Scan_Doc0119 - What is the mass of a mole of He in...

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R = 0.08206 L . atm mol J R = 8.3145- K -- 1 . mo EXAMPLE 5.19 5.6 The Kinetic Molecular Theory of Gases 211 Before we can use this equation, we need to consider the units for R. So far we have used 0.08206 L . atm/K . mol as the value of R. But to obtain the desired units (meters per second) for u rms , R must be expressed in different units. As we will see in more de- tail in Chapter 6, the energy unit most often used in the SI system is the joule (J). A joule is defined as a kilogram meter squared per second squared (kg' m2/s2). When R is con- verted to include the unit of joules, it has the value 8.3145 J/K . mol. When R in these units is used in the expression V3RT/M, U rms is obtained in the units of meters per second as desired. Calculate the root mean square velocity for the atoms in a sample of helium gas at 25°C. Solution Where are we going? To determine the root mean square velocity for the atoms of He What do we know? ./ T = 25°C + 273 = 298 K ./ R = 8.3145 J/K . mol What information do we need? ./ Root mean square velocity is U rms = ~ 3~T How do we get there?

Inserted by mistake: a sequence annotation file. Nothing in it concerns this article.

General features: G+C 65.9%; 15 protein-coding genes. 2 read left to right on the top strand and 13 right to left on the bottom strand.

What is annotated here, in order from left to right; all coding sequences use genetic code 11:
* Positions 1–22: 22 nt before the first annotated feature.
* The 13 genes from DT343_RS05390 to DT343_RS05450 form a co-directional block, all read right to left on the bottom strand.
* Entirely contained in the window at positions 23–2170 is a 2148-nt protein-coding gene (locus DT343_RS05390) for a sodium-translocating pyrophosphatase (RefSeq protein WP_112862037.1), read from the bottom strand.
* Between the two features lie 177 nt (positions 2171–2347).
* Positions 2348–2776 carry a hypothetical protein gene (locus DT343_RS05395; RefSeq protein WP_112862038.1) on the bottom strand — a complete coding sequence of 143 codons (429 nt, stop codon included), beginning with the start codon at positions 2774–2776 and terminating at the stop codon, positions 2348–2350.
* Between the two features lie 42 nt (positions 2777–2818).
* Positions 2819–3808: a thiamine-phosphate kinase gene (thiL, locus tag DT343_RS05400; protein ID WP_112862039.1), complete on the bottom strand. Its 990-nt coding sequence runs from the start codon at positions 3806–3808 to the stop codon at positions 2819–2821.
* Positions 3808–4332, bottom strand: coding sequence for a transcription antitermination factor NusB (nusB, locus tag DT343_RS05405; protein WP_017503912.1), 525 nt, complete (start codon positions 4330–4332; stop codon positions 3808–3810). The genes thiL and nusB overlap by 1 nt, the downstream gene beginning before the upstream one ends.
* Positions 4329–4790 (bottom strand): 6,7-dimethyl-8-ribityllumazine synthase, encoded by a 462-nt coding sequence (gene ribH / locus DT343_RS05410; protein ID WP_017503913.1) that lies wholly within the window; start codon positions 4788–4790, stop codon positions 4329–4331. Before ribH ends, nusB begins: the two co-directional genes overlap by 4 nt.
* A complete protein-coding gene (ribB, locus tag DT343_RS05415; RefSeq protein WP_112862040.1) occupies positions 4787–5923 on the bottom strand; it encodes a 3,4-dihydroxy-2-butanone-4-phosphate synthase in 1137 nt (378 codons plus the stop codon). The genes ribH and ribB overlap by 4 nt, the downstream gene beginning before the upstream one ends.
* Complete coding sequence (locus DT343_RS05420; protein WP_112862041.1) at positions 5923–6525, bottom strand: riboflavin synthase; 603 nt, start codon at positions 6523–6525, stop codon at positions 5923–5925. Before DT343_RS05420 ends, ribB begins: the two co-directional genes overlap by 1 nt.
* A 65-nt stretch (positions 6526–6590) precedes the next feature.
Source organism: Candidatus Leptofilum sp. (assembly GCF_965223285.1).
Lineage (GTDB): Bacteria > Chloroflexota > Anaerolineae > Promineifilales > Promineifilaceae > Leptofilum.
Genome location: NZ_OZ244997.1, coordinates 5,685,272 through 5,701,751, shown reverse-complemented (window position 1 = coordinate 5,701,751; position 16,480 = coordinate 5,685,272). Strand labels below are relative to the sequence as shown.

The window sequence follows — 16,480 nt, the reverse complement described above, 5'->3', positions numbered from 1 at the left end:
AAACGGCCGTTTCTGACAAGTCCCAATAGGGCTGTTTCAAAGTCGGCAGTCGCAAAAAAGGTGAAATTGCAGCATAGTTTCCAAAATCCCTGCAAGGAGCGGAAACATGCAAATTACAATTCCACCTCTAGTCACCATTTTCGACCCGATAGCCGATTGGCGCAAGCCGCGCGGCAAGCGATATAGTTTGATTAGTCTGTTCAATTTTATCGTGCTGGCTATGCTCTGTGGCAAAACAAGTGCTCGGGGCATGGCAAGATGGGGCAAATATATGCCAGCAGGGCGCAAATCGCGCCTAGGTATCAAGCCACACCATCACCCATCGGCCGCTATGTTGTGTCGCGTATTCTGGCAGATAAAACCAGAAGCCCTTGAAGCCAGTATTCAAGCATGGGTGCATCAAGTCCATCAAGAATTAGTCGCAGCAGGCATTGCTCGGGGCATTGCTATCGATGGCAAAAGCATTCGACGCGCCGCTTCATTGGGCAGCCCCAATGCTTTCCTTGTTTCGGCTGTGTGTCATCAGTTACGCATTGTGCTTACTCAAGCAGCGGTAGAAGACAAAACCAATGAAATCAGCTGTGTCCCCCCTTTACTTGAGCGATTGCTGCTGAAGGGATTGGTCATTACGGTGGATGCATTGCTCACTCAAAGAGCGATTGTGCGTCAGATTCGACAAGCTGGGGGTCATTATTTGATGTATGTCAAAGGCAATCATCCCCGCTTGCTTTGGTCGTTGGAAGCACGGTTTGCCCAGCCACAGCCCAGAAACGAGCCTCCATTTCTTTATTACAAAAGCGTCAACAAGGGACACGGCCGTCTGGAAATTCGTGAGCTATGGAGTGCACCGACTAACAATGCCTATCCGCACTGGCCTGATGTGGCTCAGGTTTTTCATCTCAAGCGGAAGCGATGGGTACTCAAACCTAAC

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Unformatted text preview: What is the mass of a mole of He in kilograms? g 1ks M = 4.00-X --"'-= 4.00 X 10-3 kg/mol mol 1000 g What is the root mean square velocity for the atoms of He? 3(8.3145 J )(298 R) ~ Rmcl J k = 1.86 X 1Q6 k 400 X 1O-3-.L g . mol Since the units of J are kg . m2/s2, this expression gives ~ kg. m2 U rms = 1.86 X 10 6 2 = 1.36 X 10 3 m/s kg. s Reality Check: The resulting units are appropriate for velocity. SEE EXERCISES 5.97 AND 5.98 So far we have said nothing about the range of velocities actually found in a gas sam-ple. In a real gas there are large numbers of collisions between particles. For example, as we will see in the next section, when an odorous gas such as ammonia is released in a room, it takes some time for the odor to permeate the air. This delay results from colli-sions between the NH3 molecules and the O 2 and N2 molecules in the air, which greatly slow the mixing process....
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This note was uploaded on 12/13/2010 for the course CHEM 2301 taught by Professor Bill during the Spring '10 term at South Texas College.

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